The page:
“Excellence in the Early Years” Network
Each participant in this network conducted a piece of action research and collaborative ethnography which focused on analysing their children’s needs, evaluating the impact of their existing practice and developing their own theories on how they can improve the effectiveness of their practice.
Here are edited highlights of the research’s impacts:
What impact does high quality adult interaction have on the attainment of EAL children in a nursery setting?
Autumn data showed that 39.6% of children were working at or above nursery entry expectations in Communication and Language on arrival. By the Summer Term, 81.1% of the children were working at or above age related expectation. The intervention not only had a massive impact on the EAL children but had a significant and positive impact on all of the children within the nursery. (Jessica Sharkey.)
Would a “Gender Balanced” workforce within an early years setting increase the attainment of boys, closing the gender gap in attainment?
Boys attainment was 16% higher than the Borough average. Boys attainment was 8% higher than girls in Personal Social Emotional development (96% inline to secure a Good Level of Development) Boys attainment was 3% higher than girls in Communication and Language (94% GLD) Boys attainment was 17% higher than girls in Physical Development (98% GLD) ( Dan Lea)
Would it be possible to turn the world of Maths into an exciting place to be in and find ways into Mathematics for all children and develop a learning environment that supports mathematical thinking?
We reduced the % of children below expectation, in Number, by 19.9% and increased % of children at or exceeding expectation by 33.4%. In Space, shape and measures, we reduced the % of children below expectation by 13.3% and increased % of children at or exceeding expectation by 26.7%. (Monika Polakovicova)
Promoting self-regulation in Nursery to increase children’s attainment in Physical Development? There has been a marked improvement in the progress children have made in the areas of PD, CL and PSED. Children are displaying more effective teamwork to share resources and complete tasks. Behaviour has improved as children are able to control their emotions. Children are independent in their activities and are attempting to do things by themselves. PROGRESS: PD – 89% have made the expected progress or more since the beginning of year to end of spring. PROGRESS: CL – 73% have made the expected progress or more since the beginning of year to end of spring. PROGRESS: PSED – 81% have made the expected progress or more since the beginning of the year to end of spring. (Miriam Razzaq)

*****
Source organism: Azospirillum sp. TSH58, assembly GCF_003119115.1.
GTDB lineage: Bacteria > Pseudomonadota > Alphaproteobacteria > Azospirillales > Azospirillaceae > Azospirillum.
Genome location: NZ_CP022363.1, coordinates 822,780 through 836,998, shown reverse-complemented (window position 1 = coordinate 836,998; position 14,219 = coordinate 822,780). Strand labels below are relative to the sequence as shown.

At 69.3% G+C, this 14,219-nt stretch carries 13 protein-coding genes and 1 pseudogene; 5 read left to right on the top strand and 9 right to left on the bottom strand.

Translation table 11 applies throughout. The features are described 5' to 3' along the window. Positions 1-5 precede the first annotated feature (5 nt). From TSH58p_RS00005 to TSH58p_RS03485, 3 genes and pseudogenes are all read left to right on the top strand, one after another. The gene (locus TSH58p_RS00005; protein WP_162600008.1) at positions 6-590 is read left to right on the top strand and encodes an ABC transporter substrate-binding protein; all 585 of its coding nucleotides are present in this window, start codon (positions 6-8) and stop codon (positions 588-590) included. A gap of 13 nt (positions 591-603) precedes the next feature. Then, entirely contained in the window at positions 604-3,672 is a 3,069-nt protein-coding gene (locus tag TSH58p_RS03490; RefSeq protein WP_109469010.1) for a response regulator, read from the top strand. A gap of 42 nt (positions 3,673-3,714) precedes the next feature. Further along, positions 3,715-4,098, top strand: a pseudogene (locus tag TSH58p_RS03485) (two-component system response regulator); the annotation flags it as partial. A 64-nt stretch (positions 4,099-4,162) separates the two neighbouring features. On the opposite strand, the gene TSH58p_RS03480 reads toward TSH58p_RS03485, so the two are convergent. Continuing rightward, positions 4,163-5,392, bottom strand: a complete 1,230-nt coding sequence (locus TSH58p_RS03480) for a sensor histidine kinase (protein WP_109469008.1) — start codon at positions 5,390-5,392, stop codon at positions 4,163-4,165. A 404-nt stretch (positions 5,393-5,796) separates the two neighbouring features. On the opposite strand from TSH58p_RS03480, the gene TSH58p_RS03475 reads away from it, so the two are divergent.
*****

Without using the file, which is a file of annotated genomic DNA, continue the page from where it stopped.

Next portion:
Does the application of self-regulation in Reception support children to reach age expected levels in PSED?
80% of children were below age expected, 20% of children were at age expected and 0% were above age expected in Managing Feelings and Behaviour for Reception. Now (Spring 2): 26% of children below age expected, 47% of children at age expected and 27% above age expected in Managing Feelings and Behaviour for Reception. 86% of children were below age expected, 14% of children were at age expected and 0% were above age expected in Self-confidence and Self-awareness for Reception. Now (Spring 2): 22% of children below age expected, 40% of children at age expected and 38% above age expected in Managing Feelings and Behaviour for Reception. (Hayley Powell)
Will an increase in adult interaction avoid a “plateauing” of autumn born children’s progress and attainment in reception? This project contributed towards the children being in line to achieve the following data: PSE 97% good level of development or higher. C&L 96% good level of development or higher. PD 97% good level of development or higher. (Fameeda Patel)
Does the implementation of the Key person role in Nursery support the development of children’s PSED skills?
Data has shown: Improvement in all areas of the children’s Personal, Social and Emotional Development. An increased amount of child lead interactions, with adults. Children are confident to speak to their Key Person. Children are more confident to talk in their Key groups. Children are more confident to talk to their peers. Key Persons know their key children well- they are starting to adapt planning and activities for the children who are in their key groups. (Mandy Kitchener)
Will a focus on leadership result in consistent high quality provision and raise pupil achievement in Nursery?
The results represent a very high rate of progress and the level of attainment is also higher than last year. PSE: percentages moved from 70% children below expectations to 58% at and 37% above expectations. CL: percentages moved from 70% children below expectations to 83% at and 14% above expectations. PD: percentages moved from 52% children below expectations to 80% at and 18% above expectations. Nursery staff take a more proactive role in nursery life. High quality adult-child interactions are consistently seen. The nursery is a positive learning environment where risks are encouraged and mistakes are opportunities for further learning. (Fatma Suleiman)
Each piece of research can be viewed in full at: